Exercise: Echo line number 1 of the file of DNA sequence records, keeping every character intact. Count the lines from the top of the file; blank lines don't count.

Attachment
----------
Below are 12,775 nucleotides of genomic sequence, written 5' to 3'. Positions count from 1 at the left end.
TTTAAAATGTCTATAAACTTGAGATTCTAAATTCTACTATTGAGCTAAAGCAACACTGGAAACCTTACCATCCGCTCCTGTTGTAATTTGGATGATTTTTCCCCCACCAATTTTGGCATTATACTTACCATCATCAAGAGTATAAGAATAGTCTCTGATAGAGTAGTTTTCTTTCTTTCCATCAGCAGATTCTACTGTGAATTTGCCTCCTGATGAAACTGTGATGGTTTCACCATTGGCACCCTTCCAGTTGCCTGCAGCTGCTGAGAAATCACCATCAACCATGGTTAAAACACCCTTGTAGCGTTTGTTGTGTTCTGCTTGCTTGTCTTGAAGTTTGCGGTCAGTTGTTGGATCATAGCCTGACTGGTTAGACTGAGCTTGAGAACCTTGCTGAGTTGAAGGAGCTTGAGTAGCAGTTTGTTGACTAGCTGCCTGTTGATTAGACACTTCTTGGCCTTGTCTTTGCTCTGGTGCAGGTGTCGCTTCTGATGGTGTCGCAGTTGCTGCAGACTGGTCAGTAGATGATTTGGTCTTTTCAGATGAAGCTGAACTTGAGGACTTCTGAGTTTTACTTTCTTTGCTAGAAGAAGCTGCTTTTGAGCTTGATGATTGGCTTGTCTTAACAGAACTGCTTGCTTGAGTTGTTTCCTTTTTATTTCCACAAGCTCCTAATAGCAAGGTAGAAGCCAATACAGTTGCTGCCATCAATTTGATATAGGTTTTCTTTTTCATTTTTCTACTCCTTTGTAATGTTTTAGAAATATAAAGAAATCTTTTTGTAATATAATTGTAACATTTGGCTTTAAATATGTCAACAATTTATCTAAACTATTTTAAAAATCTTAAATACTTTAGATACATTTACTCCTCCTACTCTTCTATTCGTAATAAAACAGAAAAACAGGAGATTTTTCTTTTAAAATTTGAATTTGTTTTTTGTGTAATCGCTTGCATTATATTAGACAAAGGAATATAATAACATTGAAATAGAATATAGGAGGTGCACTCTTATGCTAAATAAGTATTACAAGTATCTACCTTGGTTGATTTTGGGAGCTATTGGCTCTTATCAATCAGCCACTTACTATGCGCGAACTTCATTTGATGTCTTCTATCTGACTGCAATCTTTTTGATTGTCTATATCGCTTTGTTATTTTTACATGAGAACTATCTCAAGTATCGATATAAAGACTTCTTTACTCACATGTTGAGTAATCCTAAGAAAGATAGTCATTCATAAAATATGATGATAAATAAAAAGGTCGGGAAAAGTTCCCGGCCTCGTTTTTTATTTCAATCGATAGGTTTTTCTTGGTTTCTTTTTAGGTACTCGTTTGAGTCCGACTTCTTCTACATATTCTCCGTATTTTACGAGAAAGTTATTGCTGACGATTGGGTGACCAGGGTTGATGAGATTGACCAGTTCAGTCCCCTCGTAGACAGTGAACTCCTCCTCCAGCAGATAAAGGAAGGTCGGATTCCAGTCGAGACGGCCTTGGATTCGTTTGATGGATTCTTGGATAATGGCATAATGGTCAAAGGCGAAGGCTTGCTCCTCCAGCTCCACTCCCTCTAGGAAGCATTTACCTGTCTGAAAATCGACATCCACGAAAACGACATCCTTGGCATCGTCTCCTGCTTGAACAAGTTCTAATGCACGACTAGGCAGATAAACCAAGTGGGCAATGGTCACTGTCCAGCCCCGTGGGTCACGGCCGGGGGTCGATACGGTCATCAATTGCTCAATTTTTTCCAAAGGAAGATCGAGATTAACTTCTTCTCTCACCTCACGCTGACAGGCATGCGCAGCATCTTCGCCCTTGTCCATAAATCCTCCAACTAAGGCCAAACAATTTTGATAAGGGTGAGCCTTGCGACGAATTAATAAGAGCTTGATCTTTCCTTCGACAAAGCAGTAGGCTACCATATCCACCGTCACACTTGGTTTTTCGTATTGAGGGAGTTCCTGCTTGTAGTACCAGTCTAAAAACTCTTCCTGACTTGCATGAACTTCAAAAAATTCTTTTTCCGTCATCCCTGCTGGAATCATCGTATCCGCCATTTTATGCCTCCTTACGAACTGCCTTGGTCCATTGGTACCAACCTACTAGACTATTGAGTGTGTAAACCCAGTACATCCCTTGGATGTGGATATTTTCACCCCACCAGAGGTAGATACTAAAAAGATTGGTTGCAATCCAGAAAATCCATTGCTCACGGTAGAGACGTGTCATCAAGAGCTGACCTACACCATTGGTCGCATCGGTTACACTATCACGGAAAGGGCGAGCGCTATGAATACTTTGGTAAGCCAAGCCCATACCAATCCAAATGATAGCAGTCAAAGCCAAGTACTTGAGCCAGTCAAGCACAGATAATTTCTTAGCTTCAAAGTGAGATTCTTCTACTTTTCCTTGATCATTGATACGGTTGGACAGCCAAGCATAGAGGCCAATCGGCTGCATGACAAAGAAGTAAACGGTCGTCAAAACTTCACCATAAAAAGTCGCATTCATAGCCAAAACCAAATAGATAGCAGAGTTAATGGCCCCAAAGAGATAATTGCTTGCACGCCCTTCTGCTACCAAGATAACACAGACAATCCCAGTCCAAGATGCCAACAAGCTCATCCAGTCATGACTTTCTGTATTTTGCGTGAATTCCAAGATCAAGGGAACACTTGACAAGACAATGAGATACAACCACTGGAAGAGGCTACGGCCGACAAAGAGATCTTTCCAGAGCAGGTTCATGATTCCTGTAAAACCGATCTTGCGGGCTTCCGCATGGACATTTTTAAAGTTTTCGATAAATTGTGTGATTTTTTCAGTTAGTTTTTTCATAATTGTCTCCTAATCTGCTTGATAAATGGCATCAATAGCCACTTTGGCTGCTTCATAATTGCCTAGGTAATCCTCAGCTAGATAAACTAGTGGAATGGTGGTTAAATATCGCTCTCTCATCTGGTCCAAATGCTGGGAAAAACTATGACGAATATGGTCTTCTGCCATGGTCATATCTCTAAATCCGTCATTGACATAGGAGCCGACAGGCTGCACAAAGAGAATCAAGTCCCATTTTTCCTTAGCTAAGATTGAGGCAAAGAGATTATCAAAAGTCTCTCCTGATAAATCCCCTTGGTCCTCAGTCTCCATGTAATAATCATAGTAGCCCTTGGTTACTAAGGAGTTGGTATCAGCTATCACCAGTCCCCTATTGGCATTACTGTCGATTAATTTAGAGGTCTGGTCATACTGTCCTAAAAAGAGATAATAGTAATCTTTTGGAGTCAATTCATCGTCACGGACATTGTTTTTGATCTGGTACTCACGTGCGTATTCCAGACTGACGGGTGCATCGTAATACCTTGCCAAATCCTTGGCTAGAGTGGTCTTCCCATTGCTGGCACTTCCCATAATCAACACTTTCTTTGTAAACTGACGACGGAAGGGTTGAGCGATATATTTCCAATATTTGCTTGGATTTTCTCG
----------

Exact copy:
Below are 12,775 nucleotides of genomic sequence, written 5' to 3'. Positions count from 1 at the left end.